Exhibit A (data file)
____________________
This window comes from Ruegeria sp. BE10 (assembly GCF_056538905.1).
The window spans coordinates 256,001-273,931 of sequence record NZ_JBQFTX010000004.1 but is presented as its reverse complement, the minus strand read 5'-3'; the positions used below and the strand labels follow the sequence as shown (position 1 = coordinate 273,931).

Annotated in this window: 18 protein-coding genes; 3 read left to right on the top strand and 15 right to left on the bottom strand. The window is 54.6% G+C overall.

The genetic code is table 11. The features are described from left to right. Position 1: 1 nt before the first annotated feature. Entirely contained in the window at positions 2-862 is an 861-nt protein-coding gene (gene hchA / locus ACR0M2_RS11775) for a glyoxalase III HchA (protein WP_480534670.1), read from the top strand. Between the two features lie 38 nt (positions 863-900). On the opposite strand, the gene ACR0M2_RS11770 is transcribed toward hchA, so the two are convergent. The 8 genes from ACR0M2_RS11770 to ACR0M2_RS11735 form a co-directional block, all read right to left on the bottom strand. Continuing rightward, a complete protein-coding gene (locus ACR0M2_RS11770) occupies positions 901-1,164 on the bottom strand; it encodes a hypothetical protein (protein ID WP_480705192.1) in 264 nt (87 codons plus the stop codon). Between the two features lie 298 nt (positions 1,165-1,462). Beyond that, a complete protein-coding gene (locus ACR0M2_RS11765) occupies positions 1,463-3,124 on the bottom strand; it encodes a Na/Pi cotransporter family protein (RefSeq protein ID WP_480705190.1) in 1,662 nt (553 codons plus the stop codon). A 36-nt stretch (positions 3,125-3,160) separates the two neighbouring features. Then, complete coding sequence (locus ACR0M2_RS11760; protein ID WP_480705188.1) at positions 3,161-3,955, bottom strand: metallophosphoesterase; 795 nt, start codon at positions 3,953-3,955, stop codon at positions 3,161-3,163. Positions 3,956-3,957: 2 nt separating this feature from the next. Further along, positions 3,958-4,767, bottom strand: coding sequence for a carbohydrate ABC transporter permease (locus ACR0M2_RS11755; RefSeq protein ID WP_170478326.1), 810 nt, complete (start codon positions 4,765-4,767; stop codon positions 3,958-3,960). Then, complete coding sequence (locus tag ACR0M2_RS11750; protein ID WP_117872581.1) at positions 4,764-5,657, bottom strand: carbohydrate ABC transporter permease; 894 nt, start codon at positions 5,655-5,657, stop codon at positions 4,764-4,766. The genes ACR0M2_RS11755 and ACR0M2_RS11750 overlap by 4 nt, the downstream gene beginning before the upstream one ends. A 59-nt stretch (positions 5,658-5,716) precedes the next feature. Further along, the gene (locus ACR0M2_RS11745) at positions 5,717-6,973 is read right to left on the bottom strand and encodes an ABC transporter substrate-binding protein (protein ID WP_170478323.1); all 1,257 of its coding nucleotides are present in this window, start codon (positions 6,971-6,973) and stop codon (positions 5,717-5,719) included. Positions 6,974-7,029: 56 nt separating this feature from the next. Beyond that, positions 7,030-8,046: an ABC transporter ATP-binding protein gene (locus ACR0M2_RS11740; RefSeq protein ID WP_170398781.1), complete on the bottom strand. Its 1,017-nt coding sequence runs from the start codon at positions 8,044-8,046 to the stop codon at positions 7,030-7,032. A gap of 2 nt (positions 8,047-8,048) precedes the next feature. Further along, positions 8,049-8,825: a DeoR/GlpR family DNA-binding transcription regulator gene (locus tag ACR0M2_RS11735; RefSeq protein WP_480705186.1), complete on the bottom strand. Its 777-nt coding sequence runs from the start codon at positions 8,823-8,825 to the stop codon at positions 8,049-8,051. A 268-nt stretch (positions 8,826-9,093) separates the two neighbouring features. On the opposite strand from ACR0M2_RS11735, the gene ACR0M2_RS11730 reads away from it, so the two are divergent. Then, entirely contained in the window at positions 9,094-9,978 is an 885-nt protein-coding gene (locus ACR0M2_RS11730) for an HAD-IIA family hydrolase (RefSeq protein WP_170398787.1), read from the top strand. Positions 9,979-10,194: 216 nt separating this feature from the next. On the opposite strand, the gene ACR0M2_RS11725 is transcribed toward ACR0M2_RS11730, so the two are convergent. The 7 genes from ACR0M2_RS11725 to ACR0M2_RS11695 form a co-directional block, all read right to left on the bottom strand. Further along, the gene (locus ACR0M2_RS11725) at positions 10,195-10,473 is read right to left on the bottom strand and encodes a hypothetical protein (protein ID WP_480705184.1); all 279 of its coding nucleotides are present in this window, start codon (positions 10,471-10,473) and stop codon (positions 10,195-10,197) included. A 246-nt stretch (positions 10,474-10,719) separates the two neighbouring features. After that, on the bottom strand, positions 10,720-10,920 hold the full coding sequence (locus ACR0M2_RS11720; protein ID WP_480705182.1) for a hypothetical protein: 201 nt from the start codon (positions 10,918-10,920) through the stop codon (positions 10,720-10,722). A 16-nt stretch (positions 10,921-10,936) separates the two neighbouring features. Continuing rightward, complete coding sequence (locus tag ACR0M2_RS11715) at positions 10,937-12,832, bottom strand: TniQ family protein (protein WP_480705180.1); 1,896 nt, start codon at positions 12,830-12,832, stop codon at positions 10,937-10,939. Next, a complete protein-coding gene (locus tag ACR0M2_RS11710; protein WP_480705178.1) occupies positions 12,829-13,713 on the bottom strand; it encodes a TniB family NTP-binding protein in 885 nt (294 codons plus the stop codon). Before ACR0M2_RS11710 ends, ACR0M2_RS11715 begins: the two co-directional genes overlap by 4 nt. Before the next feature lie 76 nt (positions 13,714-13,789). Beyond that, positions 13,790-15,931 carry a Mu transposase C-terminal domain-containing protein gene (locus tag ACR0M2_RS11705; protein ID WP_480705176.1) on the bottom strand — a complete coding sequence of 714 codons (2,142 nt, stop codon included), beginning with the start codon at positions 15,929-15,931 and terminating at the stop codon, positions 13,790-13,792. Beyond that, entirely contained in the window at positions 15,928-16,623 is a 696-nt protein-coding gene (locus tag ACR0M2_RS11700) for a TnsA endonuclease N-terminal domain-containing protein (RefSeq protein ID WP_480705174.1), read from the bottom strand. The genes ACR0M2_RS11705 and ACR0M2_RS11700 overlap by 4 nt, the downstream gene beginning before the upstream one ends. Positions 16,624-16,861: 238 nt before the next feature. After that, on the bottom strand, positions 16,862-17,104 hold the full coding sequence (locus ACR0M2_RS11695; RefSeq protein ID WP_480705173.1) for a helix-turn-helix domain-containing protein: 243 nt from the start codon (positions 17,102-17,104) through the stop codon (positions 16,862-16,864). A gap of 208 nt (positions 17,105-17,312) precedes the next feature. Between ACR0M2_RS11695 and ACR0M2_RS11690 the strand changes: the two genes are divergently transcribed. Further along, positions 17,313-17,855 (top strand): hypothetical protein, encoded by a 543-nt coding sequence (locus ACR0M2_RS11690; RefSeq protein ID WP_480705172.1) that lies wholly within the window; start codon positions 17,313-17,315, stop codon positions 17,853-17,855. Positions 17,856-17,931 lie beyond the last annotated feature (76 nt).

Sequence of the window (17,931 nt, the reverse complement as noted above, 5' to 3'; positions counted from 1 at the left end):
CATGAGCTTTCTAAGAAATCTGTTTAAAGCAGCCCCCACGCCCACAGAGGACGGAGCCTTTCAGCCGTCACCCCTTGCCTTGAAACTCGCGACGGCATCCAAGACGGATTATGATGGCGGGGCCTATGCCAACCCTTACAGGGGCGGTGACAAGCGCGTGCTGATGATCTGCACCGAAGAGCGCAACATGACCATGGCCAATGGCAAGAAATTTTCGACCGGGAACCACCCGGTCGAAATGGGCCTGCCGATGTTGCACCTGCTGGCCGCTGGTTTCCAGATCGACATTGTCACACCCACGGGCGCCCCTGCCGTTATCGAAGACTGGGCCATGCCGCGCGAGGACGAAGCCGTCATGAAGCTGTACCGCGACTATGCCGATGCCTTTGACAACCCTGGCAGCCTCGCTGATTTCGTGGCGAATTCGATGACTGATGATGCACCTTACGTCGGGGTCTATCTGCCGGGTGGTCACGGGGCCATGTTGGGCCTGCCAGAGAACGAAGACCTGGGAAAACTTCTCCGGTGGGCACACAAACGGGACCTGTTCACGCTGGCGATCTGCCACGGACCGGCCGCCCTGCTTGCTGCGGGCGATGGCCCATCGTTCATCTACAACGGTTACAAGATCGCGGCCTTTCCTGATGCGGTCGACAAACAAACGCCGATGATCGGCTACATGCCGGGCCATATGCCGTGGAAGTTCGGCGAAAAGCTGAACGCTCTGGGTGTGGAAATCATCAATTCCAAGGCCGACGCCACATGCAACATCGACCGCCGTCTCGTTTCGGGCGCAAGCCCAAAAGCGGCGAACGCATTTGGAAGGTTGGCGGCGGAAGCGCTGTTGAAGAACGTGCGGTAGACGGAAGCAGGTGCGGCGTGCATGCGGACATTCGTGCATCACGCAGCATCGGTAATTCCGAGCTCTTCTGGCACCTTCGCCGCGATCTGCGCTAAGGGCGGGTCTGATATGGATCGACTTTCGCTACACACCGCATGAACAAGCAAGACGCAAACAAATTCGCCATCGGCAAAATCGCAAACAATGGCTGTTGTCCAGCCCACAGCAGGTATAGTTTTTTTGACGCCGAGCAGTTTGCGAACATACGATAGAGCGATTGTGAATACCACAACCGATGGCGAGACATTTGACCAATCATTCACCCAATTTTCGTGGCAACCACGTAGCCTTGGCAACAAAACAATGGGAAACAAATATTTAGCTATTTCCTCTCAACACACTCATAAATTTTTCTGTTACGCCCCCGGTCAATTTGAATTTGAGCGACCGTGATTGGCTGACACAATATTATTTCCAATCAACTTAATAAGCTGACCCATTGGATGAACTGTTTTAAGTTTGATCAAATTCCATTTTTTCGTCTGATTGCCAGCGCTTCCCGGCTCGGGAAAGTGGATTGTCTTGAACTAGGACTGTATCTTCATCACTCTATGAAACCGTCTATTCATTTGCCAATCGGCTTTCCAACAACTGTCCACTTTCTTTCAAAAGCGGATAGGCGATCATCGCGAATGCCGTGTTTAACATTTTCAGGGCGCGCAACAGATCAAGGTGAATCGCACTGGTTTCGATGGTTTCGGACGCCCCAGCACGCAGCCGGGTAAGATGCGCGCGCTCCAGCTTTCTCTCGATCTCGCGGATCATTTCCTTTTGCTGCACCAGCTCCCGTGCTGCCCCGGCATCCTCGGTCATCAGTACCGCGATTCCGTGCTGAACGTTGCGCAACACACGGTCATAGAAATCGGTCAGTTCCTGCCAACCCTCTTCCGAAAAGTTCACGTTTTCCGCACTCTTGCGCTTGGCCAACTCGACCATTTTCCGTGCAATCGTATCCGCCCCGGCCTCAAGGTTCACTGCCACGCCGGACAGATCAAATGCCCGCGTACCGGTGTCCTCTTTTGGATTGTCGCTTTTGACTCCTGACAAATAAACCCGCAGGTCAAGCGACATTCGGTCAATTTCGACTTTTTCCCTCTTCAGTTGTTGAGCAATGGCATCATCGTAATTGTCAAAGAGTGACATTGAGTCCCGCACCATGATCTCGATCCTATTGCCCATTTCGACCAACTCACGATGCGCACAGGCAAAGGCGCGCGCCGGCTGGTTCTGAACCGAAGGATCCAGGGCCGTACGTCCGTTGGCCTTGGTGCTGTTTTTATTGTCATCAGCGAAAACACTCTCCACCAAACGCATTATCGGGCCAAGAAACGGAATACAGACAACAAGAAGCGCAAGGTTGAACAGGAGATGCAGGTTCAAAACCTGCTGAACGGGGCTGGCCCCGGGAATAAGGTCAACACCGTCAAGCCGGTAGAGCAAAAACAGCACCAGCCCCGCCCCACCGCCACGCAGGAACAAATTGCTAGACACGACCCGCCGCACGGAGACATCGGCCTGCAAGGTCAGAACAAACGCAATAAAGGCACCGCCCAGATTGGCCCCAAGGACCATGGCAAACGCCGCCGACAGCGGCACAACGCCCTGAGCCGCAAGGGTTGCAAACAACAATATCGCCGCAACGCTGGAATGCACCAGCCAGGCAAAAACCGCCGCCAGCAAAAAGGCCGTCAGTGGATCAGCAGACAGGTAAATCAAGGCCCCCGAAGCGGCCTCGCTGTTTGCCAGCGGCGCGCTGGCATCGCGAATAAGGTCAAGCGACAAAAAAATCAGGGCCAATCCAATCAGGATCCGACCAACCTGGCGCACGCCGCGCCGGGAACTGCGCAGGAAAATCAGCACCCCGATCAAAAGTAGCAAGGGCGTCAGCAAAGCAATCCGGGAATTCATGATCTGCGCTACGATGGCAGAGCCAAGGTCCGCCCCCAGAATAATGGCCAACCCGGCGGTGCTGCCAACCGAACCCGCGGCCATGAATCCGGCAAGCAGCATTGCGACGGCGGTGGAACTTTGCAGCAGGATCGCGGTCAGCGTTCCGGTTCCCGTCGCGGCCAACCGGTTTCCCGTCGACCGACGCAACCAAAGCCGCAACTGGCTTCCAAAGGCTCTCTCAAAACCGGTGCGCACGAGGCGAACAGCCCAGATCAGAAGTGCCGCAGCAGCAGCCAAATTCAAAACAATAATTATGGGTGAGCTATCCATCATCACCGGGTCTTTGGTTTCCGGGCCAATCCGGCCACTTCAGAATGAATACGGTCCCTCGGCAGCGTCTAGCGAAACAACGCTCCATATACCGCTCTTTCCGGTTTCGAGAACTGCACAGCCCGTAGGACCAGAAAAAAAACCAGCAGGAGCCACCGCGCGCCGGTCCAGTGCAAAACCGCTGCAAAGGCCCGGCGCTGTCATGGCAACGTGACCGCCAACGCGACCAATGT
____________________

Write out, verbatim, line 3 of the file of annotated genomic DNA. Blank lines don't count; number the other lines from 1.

Annotated in this window: 18 protein-coding genes; 3 read left to right on the top strand and 15 right to left on the bottom strand. The window is 54.6% G+C overall.